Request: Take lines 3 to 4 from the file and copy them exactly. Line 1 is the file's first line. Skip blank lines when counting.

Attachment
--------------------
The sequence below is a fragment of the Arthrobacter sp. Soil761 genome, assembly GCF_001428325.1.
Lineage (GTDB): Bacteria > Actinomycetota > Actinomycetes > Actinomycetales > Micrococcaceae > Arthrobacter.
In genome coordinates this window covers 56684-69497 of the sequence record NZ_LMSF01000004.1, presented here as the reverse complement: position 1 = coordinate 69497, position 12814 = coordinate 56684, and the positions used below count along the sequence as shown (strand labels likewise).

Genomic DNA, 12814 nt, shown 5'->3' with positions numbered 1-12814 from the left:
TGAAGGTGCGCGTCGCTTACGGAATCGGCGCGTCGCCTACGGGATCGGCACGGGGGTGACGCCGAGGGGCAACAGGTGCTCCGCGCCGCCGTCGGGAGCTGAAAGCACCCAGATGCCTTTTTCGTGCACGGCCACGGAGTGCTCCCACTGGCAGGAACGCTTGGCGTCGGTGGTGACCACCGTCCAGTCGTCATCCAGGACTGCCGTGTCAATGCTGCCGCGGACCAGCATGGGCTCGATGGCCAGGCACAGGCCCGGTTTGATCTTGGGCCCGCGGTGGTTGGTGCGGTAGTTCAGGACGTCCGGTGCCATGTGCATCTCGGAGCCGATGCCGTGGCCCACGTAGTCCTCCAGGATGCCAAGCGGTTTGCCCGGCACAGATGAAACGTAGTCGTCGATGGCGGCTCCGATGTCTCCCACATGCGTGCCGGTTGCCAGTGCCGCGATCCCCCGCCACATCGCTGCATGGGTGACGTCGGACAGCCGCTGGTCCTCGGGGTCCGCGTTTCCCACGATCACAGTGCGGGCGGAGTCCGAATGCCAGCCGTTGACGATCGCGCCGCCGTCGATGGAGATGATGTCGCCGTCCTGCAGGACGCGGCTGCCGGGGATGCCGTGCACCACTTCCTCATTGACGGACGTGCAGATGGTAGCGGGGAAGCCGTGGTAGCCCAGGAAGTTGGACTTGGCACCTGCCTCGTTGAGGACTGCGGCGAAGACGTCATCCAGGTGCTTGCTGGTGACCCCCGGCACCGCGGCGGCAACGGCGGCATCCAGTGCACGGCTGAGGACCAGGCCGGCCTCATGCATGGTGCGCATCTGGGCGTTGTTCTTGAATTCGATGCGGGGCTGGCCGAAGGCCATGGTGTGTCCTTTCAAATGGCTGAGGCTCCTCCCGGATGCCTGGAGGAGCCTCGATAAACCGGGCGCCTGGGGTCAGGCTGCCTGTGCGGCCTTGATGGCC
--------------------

In genome coordinates this window covers 56684-69497 of the sequence record NZ_LMSF01000004.1, presented here as the reverse complement: position 1 = coordinate 69497, position 12814 = coordinate 56684, and the positions used below count along the sequence as shown (strand labels likewise).

Genomic DNA, 12814 nt, shown 5'->3' with positions numbered 1-12814 from the left: